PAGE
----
Moruya Bypass - but where to put it

From out of left field came the announcement yesterday that, should the Liberal Party be reelected in the upcoming NSW State election then Moruya can expect to see a four lane bypass within four years. While the President of the Moruya Chamber, Jude Manahan, (Audio below) has her own reservations and wants to see more details the fact is that there are only a few spots the by-pass can go.

Option 1. below would see the highway run parallel using the current unformed Crown Road reserves of Main Street on the northern side of the river that runs from North Head Road to the end of Guthrie Street. From there the RMS would have to acquire farmland to head due north or to swing back onto the existing highway.

Above: Option 1 ? Utilising existing unformed Crown Road Reserves to minimise farmland acquisition.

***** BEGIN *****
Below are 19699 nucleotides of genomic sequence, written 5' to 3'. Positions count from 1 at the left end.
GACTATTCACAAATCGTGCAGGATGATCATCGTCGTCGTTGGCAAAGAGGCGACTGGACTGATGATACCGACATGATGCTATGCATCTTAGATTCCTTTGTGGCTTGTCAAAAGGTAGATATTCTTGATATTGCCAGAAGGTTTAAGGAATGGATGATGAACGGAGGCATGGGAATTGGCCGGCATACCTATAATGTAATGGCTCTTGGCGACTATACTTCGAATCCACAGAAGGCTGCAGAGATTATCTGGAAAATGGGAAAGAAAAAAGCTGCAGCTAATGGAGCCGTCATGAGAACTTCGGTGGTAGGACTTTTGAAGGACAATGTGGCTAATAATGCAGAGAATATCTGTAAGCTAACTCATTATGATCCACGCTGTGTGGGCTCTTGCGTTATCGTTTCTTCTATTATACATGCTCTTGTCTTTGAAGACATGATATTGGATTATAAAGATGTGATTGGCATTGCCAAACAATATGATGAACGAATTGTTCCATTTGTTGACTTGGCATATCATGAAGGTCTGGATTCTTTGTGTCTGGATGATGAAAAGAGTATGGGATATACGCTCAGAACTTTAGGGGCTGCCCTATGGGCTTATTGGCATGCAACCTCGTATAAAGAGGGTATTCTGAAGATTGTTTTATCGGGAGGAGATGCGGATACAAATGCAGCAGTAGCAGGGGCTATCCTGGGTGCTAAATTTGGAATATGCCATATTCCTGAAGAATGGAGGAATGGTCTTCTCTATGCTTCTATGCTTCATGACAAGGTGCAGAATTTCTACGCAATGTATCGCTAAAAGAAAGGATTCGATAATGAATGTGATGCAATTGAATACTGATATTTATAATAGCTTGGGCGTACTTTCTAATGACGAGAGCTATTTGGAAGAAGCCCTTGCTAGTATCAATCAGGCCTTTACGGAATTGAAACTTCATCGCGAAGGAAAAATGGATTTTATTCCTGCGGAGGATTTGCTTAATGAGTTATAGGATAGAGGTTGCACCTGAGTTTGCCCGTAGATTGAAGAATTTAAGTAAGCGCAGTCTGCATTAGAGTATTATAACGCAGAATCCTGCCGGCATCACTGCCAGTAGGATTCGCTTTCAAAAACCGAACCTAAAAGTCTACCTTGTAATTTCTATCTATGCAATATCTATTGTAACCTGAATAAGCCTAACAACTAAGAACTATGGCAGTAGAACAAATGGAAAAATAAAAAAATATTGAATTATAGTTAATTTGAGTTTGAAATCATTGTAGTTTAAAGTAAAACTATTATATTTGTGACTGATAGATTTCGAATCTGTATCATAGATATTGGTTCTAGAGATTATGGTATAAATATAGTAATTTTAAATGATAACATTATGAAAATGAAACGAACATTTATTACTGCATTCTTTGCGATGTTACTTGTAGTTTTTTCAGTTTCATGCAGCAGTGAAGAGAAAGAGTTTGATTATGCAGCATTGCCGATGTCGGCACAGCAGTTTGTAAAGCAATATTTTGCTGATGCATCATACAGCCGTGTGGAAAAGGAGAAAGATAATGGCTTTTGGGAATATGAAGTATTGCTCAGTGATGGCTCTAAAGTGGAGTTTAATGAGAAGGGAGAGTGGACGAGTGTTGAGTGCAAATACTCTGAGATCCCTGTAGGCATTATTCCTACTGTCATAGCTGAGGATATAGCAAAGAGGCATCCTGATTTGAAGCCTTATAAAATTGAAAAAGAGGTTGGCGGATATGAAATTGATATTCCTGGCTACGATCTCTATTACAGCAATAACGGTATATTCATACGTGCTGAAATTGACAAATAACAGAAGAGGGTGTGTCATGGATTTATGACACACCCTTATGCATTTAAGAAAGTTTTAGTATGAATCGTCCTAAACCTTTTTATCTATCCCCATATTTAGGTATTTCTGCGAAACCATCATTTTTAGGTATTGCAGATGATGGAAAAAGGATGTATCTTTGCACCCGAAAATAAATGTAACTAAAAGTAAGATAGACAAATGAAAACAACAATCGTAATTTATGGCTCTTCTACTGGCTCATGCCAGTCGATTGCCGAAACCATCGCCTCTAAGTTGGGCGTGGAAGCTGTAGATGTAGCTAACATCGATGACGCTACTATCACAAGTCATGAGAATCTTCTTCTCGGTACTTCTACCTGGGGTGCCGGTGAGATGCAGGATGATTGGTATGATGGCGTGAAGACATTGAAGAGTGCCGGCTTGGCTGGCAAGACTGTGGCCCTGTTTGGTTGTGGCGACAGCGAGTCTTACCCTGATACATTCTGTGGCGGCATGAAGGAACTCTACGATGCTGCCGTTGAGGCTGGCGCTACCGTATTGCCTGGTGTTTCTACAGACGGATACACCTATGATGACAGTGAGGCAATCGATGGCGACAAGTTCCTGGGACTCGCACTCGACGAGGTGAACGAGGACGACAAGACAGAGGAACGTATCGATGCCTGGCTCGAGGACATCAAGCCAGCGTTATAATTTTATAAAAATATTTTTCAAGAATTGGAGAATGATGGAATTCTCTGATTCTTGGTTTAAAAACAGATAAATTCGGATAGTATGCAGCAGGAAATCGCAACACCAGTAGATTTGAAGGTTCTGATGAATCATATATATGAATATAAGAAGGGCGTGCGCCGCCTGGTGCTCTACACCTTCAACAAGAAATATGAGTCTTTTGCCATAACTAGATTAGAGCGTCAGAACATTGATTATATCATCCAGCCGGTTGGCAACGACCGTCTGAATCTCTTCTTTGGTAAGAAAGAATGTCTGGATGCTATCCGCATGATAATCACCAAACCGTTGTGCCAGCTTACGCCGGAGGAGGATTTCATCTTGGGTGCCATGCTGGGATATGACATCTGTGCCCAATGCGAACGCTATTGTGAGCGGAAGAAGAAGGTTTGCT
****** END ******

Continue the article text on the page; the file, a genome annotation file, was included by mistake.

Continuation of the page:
In the south the existing unformed Crown Road Reserve is William Street which then crosses South Head Road. This continues over swampy land towards the TAFE where it ends so a swing would be required to acquire farmland for the bypass to continue meeting up with the highway heading south. Keep in mind the promise is for a four lane highway bypass with a four lane bridge. According to the current RMS Princes Highway Strategy August 2016 the Moruya Bridge is in poor condition and has various spalled areas on concrete in critical elements that need to be repaired, cracks along the northbound and southbound footpath, scouring at pier 1 that needs to be addressed. The painting system on the steel girders is in poor condition as well requiring prompt attention to arrest further deterioration. The Strategy does say however that even though the bridge is in poor condition, the bridge is sound to carry traffic loading, as the majority of the deterioration is not in critical structural elements. It suggests the development and commencement of a maintenance strategy to address the issues causing the Poor Bridge Health Index rating. This is good news. It means the current highway and bridge can be retained while they build a bypass. With a flyover of the swampy section of the flood prone William Street section and South Head Road there would also be minimal disruption while the bypass is being built. But where is the public engagement? Many in the community had already begun to consider the land adjacent to the TAFE would be a perfect place for a new Regional Hospital. Is this why they need to consider the bypass so quickly? Organise the bypass before you locate your new hospital? A disappointment today was to read the "SEATS chair: FIX IT NOW campaign catalyst for highway funding" headline in a 9NINEFax newspaper quoting South East Australian Transport Strategy Patricia White executive member as saying of the $960m funding announcement for the Princes Highway "Congratulations to your team, without the South Coast Register and the Bay Post it wouldn't have happened" . The South East Australian Transport Strategy, now under the Chair of Marianne Pelz of East Gippsland, has for three decades lobbied for upgrades to the Princes Highway. There have been countless reports and meetings at all levels of government attended by engineers, safety experts, transport experts, police, RTA and RMS representatives and the many executive members who have come and gone from this body. The RMS have also committed much effort and research into establishing priorities for the Princes Highway Corridor based on accident figures, regional transport improvements and guided by State and Federal budget allocations. The Princes Highway Corridor Strategy August 2016 is the result of all of this collective effort. To offer a passing comment by a SEATS member that the announcement of $960m "wouldn't have happened" "without the South Coast Register and the Bay Post " makes a mockery of the entire strategy that is driven by so many professionals, lobbyists and politicians with much credit going to the more recent elected members of Ann Sudmalis, Andrew Constance and Mike Kelly who have all worked tirelessly with the many professionals and have respected the network analysis of safety and delivery to establish the best possible outcomes driven by intelligent priority. Below are just a few of the many charts from the Princes Highway Corridor Strategy August 2016